Welcome to Labour Day weekend, when, ironically, we celebrate the value of work by not working! For most people outside the trade union movement, however, Labour Day weekend is mostly about getting away for one last weekend before mundane routine returns with the onslaught of September.
Maybe, though, it isn’t so ironic that we pause to celebrate work. After all, work can’t be done in any meaningful way without time to regroup and re-energize. I know people who work seven days a week, and I can’t quite figure out how – or why – they do so. The Creation story tells us that God created the world in six days, and rested on the seventh. It wasn’t that God needed to rest; he’s God, after all, and God possesses limitless energy. No, God rested on the seventh day to give a model to his covenant people that the rhythm of life needs to include rest.
At St. Paul’s Church, Nobleton, I will be talking on Sunday about the value of rest, and I will touch on how important it is to work not into our rest, but from it. It may seem subtle, but there is a difference.
We can push ourselves to the point where if we don’t take a day off, our bodies will force us into it through illness. That’s working into our rest – we’re resting because we are left with no other viable alternative. And it’s not healthy.
Instead, we should work from our rest, where our Sabbath time is used in such a way as to re-energize us for the week that is to come. And in that process, we can pace ourselves so that we don’t find ourselves saying, “Boy, I sure hope I’m going to make it to my Sabbath this week.” We should look forward to it eagerly, of course, and our bodies, minds and spirits should become accustomed to the rhythm of expecting rest in the midst of our efforts.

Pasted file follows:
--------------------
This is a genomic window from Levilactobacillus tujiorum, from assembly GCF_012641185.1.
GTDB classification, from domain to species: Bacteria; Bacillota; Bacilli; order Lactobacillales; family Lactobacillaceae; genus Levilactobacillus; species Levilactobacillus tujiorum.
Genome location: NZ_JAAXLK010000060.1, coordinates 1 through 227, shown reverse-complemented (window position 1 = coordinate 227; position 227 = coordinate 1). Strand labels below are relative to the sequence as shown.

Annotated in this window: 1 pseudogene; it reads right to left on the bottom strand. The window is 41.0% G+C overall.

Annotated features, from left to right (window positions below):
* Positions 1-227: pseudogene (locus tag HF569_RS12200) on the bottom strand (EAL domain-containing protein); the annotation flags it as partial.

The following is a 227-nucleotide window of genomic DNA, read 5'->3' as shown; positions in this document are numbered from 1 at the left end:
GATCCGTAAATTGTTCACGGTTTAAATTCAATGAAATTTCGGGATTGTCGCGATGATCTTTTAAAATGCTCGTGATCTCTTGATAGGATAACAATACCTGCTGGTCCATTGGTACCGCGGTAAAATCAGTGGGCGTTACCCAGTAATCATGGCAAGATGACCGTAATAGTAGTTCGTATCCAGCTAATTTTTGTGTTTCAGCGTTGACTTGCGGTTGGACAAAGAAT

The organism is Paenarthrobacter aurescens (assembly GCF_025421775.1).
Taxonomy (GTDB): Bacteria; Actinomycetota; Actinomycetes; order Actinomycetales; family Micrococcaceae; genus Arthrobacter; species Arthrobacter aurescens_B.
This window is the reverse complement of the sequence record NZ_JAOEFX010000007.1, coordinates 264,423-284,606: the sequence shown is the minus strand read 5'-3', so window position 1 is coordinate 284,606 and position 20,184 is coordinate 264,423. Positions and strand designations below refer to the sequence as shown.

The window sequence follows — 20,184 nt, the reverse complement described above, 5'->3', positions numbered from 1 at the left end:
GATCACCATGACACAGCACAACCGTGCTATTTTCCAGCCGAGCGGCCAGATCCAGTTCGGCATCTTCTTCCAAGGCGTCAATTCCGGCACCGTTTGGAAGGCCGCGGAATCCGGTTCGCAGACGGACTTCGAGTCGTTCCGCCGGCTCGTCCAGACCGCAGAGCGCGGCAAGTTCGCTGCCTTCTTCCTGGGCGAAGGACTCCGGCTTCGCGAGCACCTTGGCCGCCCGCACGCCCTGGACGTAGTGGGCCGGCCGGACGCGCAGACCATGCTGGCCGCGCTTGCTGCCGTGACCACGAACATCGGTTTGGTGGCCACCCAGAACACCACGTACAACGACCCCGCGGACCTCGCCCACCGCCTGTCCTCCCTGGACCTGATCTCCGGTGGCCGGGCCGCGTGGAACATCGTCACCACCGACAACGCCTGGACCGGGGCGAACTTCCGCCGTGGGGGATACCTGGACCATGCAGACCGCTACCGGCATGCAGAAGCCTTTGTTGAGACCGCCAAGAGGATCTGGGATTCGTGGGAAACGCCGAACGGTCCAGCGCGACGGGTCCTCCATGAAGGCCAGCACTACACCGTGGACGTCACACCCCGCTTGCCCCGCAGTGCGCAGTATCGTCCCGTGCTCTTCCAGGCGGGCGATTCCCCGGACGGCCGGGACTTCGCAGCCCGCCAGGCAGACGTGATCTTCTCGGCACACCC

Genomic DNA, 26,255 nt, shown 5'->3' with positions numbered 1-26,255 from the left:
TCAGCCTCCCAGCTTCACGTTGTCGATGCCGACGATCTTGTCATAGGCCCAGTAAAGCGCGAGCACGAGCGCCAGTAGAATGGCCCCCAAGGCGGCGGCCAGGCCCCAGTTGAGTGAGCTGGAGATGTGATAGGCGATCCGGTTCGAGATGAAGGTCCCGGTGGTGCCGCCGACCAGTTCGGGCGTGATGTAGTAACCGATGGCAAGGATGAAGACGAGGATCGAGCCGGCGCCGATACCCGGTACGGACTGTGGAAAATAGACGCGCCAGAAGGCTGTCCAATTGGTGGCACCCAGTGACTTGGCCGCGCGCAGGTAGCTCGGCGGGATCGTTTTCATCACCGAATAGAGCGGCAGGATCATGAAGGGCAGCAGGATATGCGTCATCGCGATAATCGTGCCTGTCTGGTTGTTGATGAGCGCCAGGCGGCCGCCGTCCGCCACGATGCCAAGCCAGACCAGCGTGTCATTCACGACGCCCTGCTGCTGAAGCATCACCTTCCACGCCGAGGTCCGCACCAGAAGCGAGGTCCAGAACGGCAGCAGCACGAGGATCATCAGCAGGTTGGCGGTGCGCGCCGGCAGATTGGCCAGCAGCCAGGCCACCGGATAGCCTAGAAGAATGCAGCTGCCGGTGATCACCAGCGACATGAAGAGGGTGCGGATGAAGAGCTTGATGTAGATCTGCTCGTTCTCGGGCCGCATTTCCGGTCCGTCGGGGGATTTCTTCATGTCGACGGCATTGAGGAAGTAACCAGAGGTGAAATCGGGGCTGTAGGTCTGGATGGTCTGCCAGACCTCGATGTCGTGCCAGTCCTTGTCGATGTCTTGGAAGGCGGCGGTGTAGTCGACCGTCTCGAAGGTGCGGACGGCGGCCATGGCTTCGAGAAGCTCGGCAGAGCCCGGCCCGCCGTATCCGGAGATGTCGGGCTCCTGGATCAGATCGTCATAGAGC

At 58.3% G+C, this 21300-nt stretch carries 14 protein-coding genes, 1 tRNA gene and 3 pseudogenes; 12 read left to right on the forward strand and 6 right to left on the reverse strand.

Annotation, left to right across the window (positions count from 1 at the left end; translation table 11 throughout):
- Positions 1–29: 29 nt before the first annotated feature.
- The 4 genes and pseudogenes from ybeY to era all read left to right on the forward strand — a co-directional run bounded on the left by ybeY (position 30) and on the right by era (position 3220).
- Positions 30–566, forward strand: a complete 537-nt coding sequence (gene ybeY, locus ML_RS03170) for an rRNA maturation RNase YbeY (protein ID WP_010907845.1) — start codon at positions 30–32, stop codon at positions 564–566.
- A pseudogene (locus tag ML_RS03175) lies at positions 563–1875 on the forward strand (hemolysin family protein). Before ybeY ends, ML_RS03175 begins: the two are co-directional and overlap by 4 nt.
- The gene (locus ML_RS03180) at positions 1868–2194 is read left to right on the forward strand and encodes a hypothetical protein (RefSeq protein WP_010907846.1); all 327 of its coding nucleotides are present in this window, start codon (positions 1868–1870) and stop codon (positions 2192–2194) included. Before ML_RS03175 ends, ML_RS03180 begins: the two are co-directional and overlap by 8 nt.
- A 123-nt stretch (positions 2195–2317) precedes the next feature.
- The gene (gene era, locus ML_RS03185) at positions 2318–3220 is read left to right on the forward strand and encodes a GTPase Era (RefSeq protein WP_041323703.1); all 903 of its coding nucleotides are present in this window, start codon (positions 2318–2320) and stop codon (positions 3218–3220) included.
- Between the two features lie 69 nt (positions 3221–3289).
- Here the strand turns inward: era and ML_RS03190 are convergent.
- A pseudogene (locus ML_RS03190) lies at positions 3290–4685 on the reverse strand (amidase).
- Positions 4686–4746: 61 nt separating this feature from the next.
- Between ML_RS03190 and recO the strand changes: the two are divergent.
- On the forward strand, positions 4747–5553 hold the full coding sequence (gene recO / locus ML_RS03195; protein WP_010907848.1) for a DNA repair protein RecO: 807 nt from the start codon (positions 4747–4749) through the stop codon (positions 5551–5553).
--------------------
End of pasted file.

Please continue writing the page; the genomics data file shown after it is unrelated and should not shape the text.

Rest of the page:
For many of us, that means scheduling that day of rest – actually putting it in the calendar. Nature abhors a vacuum, as the saying goes, and if we have blank spaces on our calendars, we are inclined to fill them – often needlessly. By blocking off an entire day for rest, it keeps work activities at bay. And it frees us to do things that energize us and bring us joy. This should include, but not be limited to, worship, sleep, and time with those we love.
So if you’re celebrating Labour Day weekend by not labouring, good for you! Enjoy the rest, and ask the Lord to let it prepare you for the week that is ahead.
Jesus said to his followers that “The Sabbath was made to meet the needs of people, and not people to meet the requirements of the Sabbath” (Mark 2.27, NLT).